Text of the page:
'If this process of getting from the DNA to the finished creature is computationally irreducible,' he says, 'then you expect that effectively the only way to find out what the creature looks like overall is to let the thing grow and see what it looks like.'
Scientists have always sought to reduce the behaviour of the universe to simple laws. But cellular automata demonstrate graphically that simple laws can lead to extremely complex behaviour. This behaviour not only looks complex, it is complex in the absolute sense that a vast amount of computation is needed to predict or 'explain' it.
Wolfram believes that cellular automata will help scientists to explore the areas where the rules are simple but the calculations are not. This belief rests on two hunches.
One hunch is that much of the real world is computationally irreducible. That is to say, if we want to understand it we have no alternative to doing very large computations.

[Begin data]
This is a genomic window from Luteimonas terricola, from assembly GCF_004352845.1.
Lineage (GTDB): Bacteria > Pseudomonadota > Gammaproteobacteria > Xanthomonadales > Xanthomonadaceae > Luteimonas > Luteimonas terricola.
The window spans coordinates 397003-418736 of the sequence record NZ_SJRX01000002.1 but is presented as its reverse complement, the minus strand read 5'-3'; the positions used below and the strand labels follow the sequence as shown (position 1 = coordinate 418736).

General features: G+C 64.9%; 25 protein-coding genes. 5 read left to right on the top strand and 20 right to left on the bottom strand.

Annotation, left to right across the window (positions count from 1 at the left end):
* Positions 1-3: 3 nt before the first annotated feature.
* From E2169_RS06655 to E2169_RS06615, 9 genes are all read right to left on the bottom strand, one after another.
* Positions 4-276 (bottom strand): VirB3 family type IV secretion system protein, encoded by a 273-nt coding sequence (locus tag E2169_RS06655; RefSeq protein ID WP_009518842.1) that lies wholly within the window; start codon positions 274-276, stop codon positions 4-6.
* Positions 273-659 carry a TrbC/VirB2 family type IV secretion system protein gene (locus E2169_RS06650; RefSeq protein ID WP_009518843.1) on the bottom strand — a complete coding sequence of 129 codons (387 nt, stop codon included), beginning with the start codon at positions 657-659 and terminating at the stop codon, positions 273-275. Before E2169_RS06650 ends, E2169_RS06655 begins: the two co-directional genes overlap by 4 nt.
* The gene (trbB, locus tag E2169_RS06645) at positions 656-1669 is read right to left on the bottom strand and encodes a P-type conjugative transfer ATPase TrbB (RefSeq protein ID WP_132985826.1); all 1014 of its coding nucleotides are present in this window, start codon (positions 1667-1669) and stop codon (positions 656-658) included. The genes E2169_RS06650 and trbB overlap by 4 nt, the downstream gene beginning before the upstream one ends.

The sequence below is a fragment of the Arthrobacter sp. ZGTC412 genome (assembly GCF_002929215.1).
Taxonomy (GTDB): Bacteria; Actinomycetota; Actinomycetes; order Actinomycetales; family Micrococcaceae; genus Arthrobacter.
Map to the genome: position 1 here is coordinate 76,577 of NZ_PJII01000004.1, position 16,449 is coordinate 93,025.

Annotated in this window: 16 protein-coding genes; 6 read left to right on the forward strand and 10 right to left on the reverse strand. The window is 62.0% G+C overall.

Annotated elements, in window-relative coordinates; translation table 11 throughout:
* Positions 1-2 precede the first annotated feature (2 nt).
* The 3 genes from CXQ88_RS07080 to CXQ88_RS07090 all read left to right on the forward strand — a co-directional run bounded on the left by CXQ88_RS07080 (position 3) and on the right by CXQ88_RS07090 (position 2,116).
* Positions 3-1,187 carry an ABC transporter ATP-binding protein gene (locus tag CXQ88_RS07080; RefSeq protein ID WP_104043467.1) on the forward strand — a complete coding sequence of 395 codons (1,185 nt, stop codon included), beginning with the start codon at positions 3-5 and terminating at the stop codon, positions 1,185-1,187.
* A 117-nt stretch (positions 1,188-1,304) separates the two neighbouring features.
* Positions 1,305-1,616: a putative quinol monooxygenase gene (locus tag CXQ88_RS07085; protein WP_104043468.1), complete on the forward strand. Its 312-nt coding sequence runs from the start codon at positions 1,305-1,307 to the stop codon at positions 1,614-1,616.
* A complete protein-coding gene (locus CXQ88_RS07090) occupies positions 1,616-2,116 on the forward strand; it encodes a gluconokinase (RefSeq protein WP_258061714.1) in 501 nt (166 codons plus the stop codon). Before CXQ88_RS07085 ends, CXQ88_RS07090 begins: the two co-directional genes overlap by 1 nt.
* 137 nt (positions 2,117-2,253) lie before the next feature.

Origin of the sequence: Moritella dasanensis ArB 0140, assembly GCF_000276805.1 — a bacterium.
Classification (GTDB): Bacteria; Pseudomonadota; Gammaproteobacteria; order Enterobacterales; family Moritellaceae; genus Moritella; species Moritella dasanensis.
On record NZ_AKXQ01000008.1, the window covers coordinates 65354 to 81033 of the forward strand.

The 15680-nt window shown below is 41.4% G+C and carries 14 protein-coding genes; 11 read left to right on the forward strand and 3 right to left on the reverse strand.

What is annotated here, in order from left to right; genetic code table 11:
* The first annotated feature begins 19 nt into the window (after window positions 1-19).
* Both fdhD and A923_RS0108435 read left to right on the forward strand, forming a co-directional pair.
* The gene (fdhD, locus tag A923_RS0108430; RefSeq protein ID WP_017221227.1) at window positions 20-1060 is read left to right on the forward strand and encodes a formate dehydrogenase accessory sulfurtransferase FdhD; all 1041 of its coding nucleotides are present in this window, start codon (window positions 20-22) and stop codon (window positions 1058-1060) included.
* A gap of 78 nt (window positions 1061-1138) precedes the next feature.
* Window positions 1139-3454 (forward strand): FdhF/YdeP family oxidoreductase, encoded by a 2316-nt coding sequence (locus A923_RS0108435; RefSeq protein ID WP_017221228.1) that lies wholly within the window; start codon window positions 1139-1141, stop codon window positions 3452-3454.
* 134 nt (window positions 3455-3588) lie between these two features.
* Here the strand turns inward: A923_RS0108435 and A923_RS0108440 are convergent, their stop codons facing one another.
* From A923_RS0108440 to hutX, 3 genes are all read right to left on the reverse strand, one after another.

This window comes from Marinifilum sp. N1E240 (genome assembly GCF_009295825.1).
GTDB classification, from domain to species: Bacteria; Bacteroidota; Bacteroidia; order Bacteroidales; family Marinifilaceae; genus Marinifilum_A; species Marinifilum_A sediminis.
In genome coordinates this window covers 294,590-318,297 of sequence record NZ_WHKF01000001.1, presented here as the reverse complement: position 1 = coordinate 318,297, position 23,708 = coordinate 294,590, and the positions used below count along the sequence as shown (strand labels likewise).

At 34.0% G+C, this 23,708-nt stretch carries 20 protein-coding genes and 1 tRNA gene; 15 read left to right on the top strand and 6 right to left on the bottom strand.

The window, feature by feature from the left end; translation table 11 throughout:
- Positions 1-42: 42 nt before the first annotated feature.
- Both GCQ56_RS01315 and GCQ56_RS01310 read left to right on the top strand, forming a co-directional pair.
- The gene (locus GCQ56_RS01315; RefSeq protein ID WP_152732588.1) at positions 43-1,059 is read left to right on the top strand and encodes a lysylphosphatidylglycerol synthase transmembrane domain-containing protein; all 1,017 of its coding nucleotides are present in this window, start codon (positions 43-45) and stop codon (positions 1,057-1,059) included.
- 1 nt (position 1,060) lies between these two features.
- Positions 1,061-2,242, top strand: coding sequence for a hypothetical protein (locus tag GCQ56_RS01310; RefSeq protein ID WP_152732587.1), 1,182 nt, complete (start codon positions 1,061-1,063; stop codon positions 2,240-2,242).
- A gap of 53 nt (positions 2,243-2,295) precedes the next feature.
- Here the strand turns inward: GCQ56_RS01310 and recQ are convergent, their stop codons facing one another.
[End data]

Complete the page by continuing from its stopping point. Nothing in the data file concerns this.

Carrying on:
The other hunch is that cellular automata have the power to handle these computations. At the moment, the constructions that have been used to make cellular automata function as universal computers are elaborate, contrived, and of no practical utility.
In practice, a cellular automaton need not be a universal computer to provide a useful model of physics. But it will be a great boost to the morale of Wolfram and his colleagues, if some very simple cellular automaton can be proved, by natural and elegant methods, to be a universal computer.
Wolfram believes intuition and serendipity may be more productive than a carefully planned assault on this problem. The 'game of life', a two-dimensional cellular automaton, sparked a craze among computer hackers in the 1970s.
Bill Gosper, then at MIT, managed to prove that 'life' is a universal computer. The only one-dimensional cellular automaton known to have universal powers has 18 states per cell. Wolfram is sure that a much simpler candidate can be found, and he thinks that microcomputer users could join in the search. 'There are a lot of kids and hackers out there,' he points out.